The Española Planning Commission denied a permit to one of its members that would have allowed him to operate a business out of a shop next to his home.
Before Edward Hunter joined the Commission, it granted him in 2018 a temporary exception to the city code, called a variance, that allowed him to build the shop on his property on North McCurdy Road.
But the Commission voted unanimously May 9 against giving Hunter a permit to operate a powder coating business out of the shop. Hunter recused himself from the matter.
In January 2018, before Hunter was appointed to the Commission, he had on his property, along with his home, a large shed and a carport, the maximum amount of accessory structures allowed in the urban residential district under city code.
The Commission voted to grant him a variance to build a shop, beyond the two-structure limit.
At the time, Hunter told the Commission the building would be for personal use but that he and his son wanted to open a business there in the future, according to the minutes from the Jan. 11, 2018 Commission meeting.
“Commissioner (Anissa) Martinez questioned if the shop was intended for personal use, or if he had plans for a business,” the minutes state. “Mr. Hunter confirmed personal; however, if it can be worked into the matrix, he and his son may open a powder coating business with a request for Special Use Permit.”
A neighbor asked during the hearing whether Hunter would be allowed to operate the business in the shop, according to the minutes, and then-Planning Director Eli Isaacson said the code allows for “home occupation” but he would have to get a special use permit to run a business.
Commission Parliamentarian Erle Wright would later say that the minutes reflect “pretty much a nonverbal understanding that it would not be put to commercial use.”
Hunter’s shop is 40 feet wide, 60 feet long and 18 feet tall at its highest point.
Later that month, on Jan. 30, 2018, Hunter registered his business with the City Clerk’s Office under the name Hunter Powdercoating, LLC.
After Mayor Javier Sanchez was elected in March 2018, he appointed Hunter to a seat on the Commission.
Hunter’s request to get a special use permit to operate the business was first scheduled to be heard by the Commission nearly a year later in February but it was delayed because not enough members of the Commission could make it to the February meeting.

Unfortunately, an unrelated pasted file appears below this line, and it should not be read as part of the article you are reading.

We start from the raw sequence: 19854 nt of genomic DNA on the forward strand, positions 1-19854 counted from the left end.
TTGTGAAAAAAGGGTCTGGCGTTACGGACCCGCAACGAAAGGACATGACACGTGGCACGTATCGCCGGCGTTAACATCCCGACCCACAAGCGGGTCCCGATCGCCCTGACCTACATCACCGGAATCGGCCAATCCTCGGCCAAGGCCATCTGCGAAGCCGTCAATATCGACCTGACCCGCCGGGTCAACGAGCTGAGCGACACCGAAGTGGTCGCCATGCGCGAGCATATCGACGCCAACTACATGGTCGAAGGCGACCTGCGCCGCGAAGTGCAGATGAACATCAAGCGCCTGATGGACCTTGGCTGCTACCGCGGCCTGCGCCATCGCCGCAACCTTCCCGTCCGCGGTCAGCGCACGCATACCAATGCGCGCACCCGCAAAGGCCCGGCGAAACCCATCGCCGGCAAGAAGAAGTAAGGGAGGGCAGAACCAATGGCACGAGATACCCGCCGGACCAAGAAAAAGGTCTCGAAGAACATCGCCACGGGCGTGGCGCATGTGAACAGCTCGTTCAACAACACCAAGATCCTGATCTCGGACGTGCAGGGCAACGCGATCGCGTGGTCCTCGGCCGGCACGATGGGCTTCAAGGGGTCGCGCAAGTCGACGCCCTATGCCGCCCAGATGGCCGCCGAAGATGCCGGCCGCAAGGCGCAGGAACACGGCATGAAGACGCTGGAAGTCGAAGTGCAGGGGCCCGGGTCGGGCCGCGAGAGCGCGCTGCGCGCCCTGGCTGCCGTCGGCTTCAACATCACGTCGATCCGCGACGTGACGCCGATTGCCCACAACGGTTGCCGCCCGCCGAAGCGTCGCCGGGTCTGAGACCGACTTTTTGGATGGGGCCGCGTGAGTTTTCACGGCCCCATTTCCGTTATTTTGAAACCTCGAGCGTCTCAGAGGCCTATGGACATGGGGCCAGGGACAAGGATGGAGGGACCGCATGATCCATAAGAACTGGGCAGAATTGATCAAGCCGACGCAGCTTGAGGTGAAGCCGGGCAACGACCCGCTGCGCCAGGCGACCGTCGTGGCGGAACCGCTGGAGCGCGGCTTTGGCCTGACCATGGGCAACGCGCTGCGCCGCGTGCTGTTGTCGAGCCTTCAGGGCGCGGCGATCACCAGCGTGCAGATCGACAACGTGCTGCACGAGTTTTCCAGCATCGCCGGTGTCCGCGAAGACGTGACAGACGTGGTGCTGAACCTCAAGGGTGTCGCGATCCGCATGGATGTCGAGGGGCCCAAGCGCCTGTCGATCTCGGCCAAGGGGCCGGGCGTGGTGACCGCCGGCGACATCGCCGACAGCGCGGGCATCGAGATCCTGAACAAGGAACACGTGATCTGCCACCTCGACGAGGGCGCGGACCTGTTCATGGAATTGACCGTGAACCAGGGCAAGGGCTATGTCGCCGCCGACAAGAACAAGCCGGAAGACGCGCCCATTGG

While the issue of the special use permit was still pending, Hunter submitted a third request to Planning Director Alison Gillette to subdivide the property in two, one that would contain his home, shed and carport, the other that would contain the shop.
Gillette denied his request because the city code prohibits operating a business in the urban residential district where Hunter’s property is located.
“I appreciate that you are thinking long-term and in your family’s best interests,” Gillette wrote to Hunter in a March 5 letter. “But the City of Española must also view this through a long lens: not only does this proposed subdivision not conform to the City’s Municipal Code, but permitting the existence of a solely commercial activity in a residential area is not a precedent this Department is prepared to set.”
‘Appearance of cronyism’
At the May 9 meeting, Wright moved to approve the permit but then convinced the other commissioners to vote against it, arguing that they should follow city code and not allow commercial use in a residential zone.
Before Wright made the motion, he said the Commission should reverse the precedent set by previous commissioners who allowed business owners to operate in residential areas, which is unlawful under city code but was sanctioned by variances issued by the Commission.
“There is an appearance of potential impropriety that this Commission would be granting special use that is not allowed under the code to a fellow sitting commissioner,” Wright said. “I understand what Mr. Hunter is trying to do, however, I believe it puts all of us in an awkward position. It gives the appearance of cronyism, if this commission were to consider approval.”
Vice Chairman Eric Martinez voted to deny the permit but said before the vote that is a small community like Española, there is the potential for any sitting commissioner to need Commission approval for something they want to do personally.
Hunter has the ability to submit an appeal of the decision to Gillette, who would then decide whether to forward it to be heard by the Española City Council. As of press time Monday, Hunter had not filed an appeal, Gillette wrote in an email.
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